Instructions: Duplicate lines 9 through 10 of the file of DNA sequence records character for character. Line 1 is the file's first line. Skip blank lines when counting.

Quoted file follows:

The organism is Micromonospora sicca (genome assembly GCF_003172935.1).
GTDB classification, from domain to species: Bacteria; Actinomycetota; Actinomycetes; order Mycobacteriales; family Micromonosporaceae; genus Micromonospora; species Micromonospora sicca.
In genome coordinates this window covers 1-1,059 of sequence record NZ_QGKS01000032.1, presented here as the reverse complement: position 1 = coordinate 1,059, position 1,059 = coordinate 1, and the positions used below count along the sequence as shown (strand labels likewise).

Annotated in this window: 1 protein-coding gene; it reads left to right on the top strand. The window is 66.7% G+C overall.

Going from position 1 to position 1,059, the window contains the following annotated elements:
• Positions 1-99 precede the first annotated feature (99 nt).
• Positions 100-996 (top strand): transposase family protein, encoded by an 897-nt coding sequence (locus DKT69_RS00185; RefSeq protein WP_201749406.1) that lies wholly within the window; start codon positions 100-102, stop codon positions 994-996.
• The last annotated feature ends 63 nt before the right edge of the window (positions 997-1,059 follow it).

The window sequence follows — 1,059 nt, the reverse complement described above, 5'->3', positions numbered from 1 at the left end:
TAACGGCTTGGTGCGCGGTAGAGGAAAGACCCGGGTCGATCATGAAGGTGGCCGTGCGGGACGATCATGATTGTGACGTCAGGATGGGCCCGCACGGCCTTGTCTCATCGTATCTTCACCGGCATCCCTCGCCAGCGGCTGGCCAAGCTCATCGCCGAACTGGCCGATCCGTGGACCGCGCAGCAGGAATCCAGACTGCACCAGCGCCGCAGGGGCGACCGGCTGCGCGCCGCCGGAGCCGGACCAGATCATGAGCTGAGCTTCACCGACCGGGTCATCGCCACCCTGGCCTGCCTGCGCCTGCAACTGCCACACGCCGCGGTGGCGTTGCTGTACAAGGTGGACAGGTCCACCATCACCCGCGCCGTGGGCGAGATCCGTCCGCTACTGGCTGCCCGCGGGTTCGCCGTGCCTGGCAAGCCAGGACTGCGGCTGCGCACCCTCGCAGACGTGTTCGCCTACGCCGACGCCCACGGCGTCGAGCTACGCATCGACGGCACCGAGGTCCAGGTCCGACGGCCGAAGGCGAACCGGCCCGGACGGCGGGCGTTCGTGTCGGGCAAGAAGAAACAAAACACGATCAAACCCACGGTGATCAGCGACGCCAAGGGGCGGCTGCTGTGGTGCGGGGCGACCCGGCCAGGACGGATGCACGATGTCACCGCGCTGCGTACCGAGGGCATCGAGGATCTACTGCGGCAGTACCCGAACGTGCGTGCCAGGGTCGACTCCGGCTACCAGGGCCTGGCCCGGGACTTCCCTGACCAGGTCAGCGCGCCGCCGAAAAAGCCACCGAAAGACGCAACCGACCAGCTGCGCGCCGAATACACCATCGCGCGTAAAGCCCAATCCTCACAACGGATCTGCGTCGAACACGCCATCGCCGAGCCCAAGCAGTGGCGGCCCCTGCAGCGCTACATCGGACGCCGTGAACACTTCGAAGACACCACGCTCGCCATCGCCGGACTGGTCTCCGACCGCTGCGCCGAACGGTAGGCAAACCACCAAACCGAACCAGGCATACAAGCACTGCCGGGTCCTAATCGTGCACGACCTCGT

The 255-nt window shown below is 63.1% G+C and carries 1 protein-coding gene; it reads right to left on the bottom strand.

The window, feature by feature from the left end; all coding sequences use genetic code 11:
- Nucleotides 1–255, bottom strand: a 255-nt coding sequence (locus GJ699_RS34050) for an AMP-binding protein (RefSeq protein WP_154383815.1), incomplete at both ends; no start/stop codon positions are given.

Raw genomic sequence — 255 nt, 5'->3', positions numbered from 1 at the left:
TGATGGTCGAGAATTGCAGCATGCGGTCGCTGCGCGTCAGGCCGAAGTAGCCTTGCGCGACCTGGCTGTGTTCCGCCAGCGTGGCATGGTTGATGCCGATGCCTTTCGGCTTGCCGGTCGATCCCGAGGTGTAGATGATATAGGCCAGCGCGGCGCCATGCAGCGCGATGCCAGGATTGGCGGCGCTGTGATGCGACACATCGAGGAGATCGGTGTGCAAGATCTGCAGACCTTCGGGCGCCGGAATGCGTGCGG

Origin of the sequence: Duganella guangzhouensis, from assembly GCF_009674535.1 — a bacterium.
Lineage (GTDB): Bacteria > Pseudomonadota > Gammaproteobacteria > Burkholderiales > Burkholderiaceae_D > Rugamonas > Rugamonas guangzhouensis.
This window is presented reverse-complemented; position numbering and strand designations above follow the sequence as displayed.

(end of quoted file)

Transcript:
The window sequence follows — 1,059 nt, the reverse complement described above, 5'->3', positions numbered from 1 at the left end:
TAACGGCTTGGTGCGCGGTAGAGGAAAGACCCGGGTCGATCATGAAGGTGGCCGTGCGGGACGATCATGATTGTGACGTCAGGATGGGCCCGCACGGCCTTGTCTCATCGTATCTTCACCGGCATCCCTCGCCAGCGGCTGGCCAAGCTCATCGCCGAACTGGCCGATCCGTGGACCGCGCAGCAGGAATCCAGACTGCACCAGCGCCGCAGGGGCGACCGGCTGCGCGCCGCCGGAGCCGGACCAGATCATGAGCTGAGCTTCACCGACCGGGTCATCGCCACCCTGGCCTGCCTGCGCCTGCAACTGCCACACGCCGCGGTGGCGTTGCTGTACAAGGTGGACAGGTCCACCATCACCCGCGCCGTGGGCGAGATCCGTCCGCTACTGGCTGCCCGCGGGTTCGCCGTGCCTGGCAAGCCAGGACTGCGGCTGCGCACCCTCGCAGACGTGTTCGCCTACGCCGACGCCCACGGCGTCGAGCTACGCATCGACGGCACCGAGGTCCAGGTCCGACGGCCGAAGGCGAACCGGCCCGGACGGCGGGCGTTCGTGTCGGGCAAGAAGAAACAAAACACGATCAAACCCACGGTGATCAGCGACGCCAAGGGGCGGCTGCTGTGGTGCGGGGCGACCCGGCCAGGACGGATGCACGATGTCACCGCGCTGCGTACCGAGGGCATCGAGGATCTACTGCGGCAGTACCCGAACGTGCGTGCCAGGGTCGACTCCGGCTACCAGGGCCTGGCCCGGGACTTCCCTGACCAGGTCAGCGCGCCGCCGAAAAAGCCACCGAAAGACGCAACCGACCAGCTGCGCGCCGAATACACCATCGCGCGTAAAGCCCAATCCTCACAACGGATCTGCGTCGAACACGCCATCGCCGAGCCCAAGCAGTGGCGGCCCCTGCAGCGCTACATCGGACGCCGTGAACACTTCGAAGACACCACGCTCGCCATCGCCGGACTGGTCTCCGACCGCTGCGCCGAACGGTAGGCAAACCACCAAACCGAACCAGGCATACAAGCACTGCCGGGTCCTAATCGTGCACGACCTCGT